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Communication With Recipients Of A Web Based Evaluation Survey

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2001 Annual Conference


Albuquerque, New Mexico

Publication Date

June 24, 2001

Start Date

June 24, 2001

End Date

June 27, 2001



Page Count


Page Numbers

6.279.1 - 6.279.7

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Paper Authors

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Nanette Keiser

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Gloria Tressler

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Arlen Gullickson

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NOTE: The first page of text has been automatically extracted and included below in lieu of an abstract

ASession 1526@

Communication with Recipients of a Web-Based Evaluation Survey1 Gloria R. Tressler, Arlen R. Gullickson, Nanette M. Keiser The Advanced Technological Education Project, The Evaluation Center, Western Michigan University


A current method of conducting evaluation surveys is by using the World Wide Web as a delivery vehicle and computer programming to collect and process submitted responses. Benefits of this method include substantial savings in postal mailing costs, rapid access to survey assistance, and efficient data processing. However, evaluators must be mindful and prepared when embarking on the use of Web- based surveys. Our experiences are recounted in this article.

“They [surveys] are relatively low in cost, geographically flexible, and can reach a widely dispersed sample simultaneously without the attendant problems of interviewer access or the possible distortions of time lag. . . .data can be procured more quickly, more abundantly, and more cheaply” (Kanuk & Berenson, 1975, p. 440).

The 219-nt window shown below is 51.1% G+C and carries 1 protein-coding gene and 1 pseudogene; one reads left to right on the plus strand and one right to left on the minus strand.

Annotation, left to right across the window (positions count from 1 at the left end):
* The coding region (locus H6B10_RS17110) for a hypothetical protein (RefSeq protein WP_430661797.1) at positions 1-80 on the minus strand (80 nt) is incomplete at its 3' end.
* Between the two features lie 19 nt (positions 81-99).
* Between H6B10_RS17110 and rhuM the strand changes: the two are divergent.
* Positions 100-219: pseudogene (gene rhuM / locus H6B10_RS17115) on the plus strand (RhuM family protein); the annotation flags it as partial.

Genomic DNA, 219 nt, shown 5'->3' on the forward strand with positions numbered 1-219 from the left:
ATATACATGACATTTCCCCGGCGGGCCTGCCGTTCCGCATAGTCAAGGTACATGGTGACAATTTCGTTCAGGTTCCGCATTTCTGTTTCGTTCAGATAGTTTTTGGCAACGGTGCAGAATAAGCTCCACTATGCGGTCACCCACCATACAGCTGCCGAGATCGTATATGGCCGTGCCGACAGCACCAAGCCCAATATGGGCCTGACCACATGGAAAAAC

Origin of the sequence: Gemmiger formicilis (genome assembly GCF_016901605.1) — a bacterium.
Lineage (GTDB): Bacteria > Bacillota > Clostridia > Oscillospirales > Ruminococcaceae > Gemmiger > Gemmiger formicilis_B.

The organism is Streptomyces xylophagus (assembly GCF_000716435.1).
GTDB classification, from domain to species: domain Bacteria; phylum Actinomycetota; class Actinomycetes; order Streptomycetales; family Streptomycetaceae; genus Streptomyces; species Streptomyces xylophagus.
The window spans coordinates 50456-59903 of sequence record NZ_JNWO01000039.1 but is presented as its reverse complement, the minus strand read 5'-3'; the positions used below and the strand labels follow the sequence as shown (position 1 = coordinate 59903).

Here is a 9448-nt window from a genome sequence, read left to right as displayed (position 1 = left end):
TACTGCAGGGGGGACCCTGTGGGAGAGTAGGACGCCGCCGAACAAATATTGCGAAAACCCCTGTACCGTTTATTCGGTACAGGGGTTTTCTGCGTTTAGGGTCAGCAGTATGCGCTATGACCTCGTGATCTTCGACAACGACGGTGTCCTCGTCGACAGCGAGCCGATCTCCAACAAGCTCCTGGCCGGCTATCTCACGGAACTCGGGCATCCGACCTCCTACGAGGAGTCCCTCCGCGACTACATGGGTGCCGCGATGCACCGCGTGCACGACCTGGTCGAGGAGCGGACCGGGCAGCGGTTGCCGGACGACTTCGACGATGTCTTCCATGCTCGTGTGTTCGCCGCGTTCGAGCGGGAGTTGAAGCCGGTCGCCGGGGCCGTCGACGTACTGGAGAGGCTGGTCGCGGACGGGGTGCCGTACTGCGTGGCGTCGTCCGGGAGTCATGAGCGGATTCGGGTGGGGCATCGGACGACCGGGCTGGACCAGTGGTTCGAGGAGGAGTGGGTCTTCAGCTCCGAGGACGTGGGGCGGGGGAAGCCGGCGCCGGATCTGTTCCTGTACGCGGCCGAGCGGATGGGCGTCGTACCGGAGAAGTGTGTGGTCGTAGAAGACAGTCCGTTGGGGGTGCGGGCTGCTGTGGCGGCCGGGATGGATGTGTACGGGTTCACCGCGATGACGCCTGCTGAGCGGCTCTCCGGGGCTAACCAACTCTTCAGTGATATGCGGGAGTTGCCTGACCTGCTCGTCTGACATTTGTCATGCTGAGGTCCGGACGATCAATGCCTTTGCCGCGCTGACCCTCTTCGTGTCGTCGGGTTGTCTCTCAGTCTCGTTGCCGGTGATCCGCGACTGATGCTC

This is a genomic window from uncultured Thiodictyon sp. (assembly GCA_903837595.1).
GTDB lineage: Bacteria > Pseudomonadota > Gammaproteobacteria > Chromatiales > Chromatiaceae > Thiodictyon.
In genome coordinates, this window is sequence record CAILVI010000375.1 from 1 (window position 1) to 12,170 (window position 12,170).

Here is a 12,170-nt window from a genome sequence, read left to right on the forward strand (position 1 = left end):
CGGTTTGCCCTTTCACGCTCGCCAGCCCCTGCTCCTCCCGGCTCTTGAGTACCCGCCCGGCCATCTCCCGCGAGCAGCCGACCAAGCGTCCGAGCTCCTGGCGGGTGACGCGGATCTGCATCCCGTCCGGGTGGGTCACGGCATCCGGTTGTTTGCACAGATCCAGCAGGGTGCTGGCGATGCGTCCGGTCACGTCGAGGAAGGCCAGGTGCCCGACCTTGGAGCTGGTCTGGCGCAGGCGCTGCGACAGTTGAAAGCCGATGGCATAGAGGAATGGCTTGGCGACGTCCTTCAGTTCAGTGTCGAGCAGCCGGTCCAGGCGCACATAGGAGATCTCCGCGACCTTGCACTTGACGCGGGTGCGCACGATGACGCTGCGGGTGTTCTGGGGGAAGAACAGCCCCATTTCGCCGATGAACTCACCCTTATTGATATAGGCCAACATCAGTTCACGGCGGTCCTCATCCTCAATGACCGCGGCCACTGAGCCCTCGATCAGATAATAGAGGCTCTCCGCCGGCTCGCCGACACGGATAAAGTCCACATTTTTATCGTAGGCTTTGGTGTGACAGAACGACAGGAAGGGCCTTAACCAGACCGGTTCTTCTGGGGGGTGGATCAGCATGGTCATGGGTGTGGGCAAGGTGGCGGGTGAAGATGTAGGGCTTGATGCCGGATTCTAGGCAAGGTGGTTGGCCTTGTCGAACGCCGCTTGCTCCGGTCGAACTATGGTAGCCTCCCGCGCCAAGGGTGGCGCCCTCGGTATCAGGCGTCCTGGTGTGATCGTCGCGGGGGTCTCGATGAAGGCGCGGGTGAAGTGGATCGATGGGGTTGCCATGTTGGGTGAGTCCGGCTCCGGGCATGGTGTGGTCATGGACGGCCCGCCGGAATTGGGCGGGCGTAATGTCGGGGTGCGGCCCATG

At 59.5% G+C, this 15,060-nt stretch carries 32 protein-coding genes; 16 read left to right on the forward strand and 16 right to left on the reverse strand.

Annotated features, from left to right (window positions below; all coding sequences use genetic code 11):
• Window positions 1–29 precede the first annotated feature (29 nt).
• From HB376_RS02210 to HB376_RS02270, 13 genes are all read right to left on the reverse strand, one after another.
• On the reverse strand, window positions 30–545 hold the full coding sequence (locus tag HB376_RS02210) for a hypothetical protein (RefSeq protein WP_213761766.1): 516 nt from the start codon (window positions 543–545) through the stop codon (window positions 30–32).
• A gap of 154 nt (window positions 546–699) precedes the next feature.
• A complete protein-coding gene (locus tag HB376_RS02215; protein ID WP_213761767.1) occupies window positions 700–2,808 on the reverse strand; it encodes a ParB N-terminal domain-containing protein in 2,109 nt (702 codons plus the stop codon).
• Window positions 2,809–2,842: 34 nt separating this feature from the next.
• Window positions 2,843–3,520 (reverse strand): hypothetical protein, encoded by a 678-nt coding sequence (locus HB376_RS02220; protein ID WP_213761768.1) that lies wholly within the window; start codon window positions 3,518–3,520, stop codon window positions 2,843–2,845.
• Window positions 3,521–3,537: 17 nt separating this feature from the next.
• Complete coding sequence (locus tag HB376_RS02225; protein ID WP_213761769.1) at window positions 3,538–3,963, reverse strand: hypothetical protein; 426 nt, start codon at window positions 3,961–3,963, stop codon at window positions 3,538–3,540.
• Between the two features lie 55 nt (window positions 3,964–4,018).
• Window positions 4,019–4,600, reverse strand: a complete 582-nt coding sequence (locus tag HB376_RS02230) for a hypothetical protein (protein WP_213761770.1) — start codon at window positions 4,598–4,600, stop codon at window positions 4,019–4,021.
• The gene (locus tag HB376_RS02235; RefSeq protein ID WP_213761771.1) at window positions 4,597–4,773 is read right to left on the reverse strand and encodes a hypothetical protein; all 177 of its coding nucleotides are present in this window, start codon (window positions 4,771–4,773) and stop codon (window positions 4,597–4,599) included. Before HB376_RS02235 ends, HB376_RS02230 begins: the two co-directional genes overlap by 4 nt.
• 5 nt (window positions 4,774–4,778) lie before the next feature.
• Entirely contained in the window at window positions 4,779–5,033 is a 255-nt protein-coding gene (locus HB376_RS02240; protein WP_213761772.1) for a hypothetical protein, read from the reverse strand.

By the end of the twentieth century we saw an explosion of the use of the electronic polling method via surveys developed for the World Wide Web. Personal computer users with Internet access could find themselves bombarded with visual marketing tools designed to be eye- catching enticements to partake in an on-line survey. These surveys are quick, “anonymous,” and may become a part of that evening’s news. One might think the quoted statements above were in reference to these modern Web-based surveys. However, these remarks are from 25 years ago and concern postal mail surveys.

The use of surveys is institutionalized as a standard means of gaining research and evaluation data. Virtually every academic, business, and political organization regularly employs survey techniques. For academic programs, where persons to be surveyed have known E-mail addresses and other contact information, the electronic survey offers what appears to be a major new avenue to quickly reach out and collect data.

In our case, The Evaluation Center (EC) at Western Michigan University is working under a grant from the National Science Foundation (NSF) to conduct an evaluation project. The overall mission of this evaluation project is to assess the impact and effectiveness of NSF’s Advanced Technological Education (ATE) Program and to provide technical assistance for ongoing evaluative efforts (Gullickson & Lawrenz, 1998). The first phase of this evaluation was 1 This study was conducted with support from the National Science Foundation (NSF). Any opinions, findings, and conclusions or recommendations expressed are those of the authors and do not necessarily reflect the views of the NSF.

Proceedings of the 2001 American Society for Engineering Education Annual Conference & Exposition Copyright Ó 2001, American Society for Engineering Education

Keiser, N., & Tressler, G., & Gullickson, A. (2001, June), Communication With Recipients Of A Web Based Evaluation Survey Paper presented at 2001 Annual Conference, Albuquerque, New Mexico.

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